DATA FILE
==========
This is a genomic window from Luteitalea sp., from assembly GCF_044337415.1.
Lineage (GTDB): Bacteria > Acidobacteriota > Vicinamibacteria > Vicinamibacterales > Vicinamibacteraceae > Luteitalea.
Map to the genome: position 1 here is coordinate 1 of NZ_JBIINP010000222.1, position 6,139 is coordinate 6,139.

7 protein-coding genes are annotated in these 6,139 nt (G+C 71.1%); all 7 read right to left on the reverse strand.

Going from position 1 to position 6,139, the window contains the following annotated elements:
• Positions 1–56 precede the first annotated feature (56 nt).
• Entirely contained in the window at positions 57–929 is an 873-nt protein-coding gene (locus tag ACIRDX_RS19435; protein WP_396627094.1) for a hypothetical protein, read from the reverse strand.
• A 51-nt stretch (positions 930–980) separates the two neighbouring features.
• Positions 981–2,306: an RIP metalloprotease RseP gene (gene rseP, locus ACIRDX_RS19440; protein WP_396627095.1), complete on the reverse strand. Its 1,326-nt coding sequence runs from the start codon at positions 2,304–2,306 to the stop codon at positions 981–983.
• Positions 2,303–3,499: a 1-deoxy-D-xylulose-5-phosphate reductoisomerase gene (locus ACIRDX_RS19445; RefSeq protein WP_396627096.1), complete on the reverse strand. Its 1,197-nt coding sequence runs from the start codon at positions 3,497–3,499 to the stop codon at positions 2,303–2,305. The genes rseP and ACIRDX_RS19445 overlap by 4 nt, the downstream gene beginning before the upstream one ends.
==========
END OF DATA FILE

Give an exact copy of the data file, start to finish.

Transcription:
This is a genomic window from Luteitalea sp., from assembly GCF_044337415.1.
Lineage (GTDB): Bacteria > Acidobacteriota > Vicinamibacteria > Vicinamibacterales > Vicinamibacteraceae > Luteitalea.
Map to the genome: position 1 here is coordinate 1 of NZ_JBIINP010000222.1, position 6,139 is coordinate 6,139.

7 protein-coding genes are annotated in these 6,139 nt (G+C 71.1%); all 7 read right to left on the reverse strand.

Going from position 1 to position 6,139, the window contains the following annotated elements:
• Positions 1–56 precede the first annotated feature (56 nt).
• Entirely contained in the window at positions 57–929 is an 873-nt protein-coding gene (locus tag ACIRDX_RS19435; protein WP_396627094.1) for a hypothetical protein, read from the reverse strand.
• A 51-nt stretch (positions 930–980) separates the two neighbouring features.
• Positions 981–2,306: an RIP metalloprotease RseP gene (gene rseP, locus ACIRDX_RS19440; protein WP_396627095.1), complete on the reverse strand. Its 1,326-nt coding sequence runs from the start codon at positions 2,304–2,306 to the stop codon at positions 981–983.
• Positions 2,303–3,499: a 1-deoxy-D-xylulose-5-phosphate reductoisomerase gene (locus ACIRDX_RS19445; RefSeq protein WP_396627096.1), complete on the reverse strand. Its 1,197-nt coding sequence runs from the start codon at positions 3,497–3,499 to the stop codon at positions 2,303–2,305. The genes rseP and ACIRDX_RS19445 overlap by 4 nt, the downstream gene beginning before the upstream one ends.